US rejects call for Israeli ceasefire in Gaza

Global Watch

US Secretary of State Antony Blinken has said an Israeli ceasefire in Gaza would allow Hamas to regroup and carry out further attacks.

But he added that Israel had to take "every possible measure" to prevent civilian casualties in the enclave.

Mr Blinken made the comments on Saturday in Jordan after holding talks with Arab leaders, who want an immediate halt to the fighting.

They have accused Israel of committing war crimes.

"We don't accept that it is a self-defence," Jordanian Foreign Minister Ayman Safadi said at a news conference with Mr Blinken following the talks, which also involved Saudi Arabia, Qatar, the United Arab Emirates and Egypt.

The US continues to support Israel's right to defend itself against Hamas.

Mr Safadi described the conflict as a "raging war that is killing civilians, destroying their homes, their hospitals, their schools, their mosques and their churches."

"It cannot be justified under any pretext and it will not bring Israel security, it will not bring the region peace."

There have been concerns that the war could draw in other regional actors and lead to the destabilisation of the Middle East.

Mr Blinken, who has been calling for humanitarian pauses in the fighting instead of a ceasefire, said that while the US disagreed with Arab leaders on some of the means to achieve a lasting peace in the region, their goal was the same.

"We all understand that we not only have an interest, but a responsibility to do everything we can to chart a better path forward together," he said.

Israel began bombing Gaza after Hamas killed more than 1,400 people in Israel in surprise attacks on 7 October. More than 200 people were kidnapped and the majority are still thought to be being held as hostages.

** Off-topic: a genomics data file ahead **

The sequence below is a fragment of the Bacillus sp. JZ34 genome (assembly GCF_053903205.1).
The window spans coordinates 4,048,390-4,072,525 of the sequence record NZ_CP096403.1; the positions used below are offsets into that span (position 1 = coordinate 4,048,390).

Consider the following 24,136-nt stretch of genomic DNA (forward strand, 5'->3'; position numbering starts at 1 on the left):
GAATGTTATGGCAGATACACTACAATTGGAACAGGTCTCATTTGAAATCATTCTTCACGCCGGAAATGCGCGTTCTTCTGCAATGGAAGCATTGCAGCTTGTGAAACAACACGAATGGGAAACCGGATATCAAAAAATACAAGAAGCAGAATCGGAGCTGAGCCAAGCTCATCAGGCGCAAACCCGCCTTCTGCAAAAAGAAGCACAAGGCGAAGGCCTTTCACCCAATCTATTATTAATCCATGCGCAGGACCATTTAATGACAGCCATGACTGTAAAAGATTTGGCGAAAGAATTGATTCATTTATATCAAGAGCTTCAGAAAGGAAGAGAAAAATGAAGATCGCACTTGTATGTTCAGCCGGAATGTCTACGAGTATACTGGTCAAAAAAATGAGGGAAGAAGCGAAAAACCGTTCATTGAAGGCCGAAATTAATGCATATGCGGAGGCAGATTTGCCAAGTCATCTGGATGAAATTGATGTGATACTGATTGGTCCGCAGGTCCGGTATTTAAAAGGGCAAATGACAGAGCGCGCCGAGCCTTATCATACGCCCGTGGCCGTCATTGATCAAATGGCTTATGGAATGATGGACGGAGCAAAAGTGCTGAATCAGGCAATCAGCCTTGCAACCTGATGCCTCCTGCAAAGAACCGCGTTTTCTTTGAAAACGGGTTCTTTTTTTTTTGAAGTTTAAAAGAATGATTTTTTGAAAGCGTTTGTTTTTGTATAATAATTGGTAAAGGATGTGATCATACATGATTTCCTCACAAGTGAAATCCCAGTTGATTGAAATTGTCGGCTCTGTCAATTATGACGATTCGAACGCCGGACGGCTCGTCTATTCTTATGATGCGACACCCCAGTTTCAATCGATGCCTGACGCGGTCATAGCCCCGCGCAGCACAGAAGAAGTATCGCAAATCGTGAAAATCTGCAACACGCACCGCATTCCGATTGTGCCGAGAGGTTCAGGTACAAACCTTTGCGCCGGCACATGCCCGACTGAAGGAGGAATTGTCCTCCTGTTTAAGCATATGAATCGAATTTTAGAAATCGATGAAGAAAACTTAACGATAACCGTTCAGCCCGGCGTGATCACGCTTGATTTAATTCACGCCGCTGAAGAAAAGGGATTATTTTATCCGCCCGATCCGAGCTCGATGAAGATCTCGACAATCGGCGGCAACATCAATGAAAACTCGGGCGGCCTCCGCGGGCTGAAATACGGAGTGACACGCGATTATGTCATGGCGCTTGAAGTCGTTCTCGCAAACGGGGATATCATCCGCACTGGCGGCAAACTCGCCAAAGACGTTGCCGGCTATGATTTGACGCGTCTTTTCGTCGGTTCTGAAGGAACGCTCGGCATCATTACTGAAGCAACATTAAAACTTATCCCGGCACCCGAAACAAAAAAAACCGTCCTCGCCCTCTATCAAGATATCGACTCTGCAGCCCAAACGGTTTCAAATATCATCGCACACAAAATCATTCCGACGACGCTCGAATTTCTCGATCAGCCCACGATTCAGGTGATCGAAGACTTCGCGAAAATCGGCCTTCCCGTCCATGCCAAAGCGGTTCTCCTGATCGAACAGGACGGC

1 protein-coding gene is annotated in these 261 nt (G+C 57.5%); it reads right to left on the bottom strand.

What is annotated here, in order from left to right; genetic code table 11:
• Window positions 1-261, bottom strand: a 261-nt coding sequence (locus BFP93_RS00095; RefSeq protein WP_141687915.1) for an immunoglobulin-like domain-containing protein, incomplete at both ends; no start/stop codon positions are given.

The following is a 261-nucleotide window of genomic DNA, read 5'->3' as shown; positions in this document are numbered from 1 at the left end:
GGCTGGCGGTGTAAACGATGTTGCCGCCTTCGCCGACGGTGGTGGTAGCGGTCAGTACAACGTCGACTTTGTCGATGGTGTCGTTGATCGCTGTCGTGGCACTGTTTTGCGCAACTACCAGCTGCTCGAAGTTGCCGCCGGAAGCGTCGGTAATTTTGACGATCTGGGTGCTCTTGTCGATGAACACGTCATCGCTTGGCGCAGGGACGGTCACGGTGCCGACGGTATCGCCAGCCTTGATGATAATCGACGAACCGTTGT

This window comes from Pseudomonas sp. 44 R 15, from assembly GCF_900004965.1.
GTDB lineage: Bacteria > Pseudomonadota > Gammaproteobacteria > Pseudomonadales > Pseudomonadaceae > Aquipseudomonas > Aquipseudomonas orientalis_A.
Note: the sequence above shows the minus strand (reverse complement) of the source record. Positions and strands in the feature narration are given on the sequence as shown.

At least 9,488 people have been killed in Gaza, according to the Hamas-run health ministry.

Mr Blinken's trip to Jordan comes a day after he visited Israel to speak with Israeli Prime Minister Benjamin Netanyahu, who said there would be no humanitarian pause until all Israeli hostages are released.

The Israeli Defence Forces (IDF) has been focusing its offensive in the northern part of Gaza, following repeated warnings for civilians to leave.

As many as 400,000 civilians are still in the area, according to the US special envoy for Middle East humanitarian issues, David Satterfield.

The IDF has also been carrying out strikes in the south and the United Nations has warned no part of Gaza is safe.

Mr Blinken spoke on Saturday of the need to dramatically increase the amount of aid that was getting into the enclave through Egypt's Rafah crossing.

Only limited deliveries are currently making their way into Gaza, weeks after Israel announced a siege - cutting off supplies of power, food and water.

The US Secretary of State has also met Lebanon's caretaker Prime Minister, Najib Mikati, to discuss the violence along Lebanon's southern border with Israel, where there has been frequent fighting between members of the Shia Islamist group Hezbollah and the Israeli military.

The leader of Hezbollah, Hassan Nasrallah, has so far refrained from calling for an escalation of attacks against Israel, but has left the door open for further action.

Mr Blinken will travel to Turkey on Sunday for two days to speak with President Recep Tayyip Erdogan about the conflict.

The visit comes after Ankara recalled its ambassador to Israel and broke contact with Mr Netanyahu in protest against the bloodshed.

Source: BBC 

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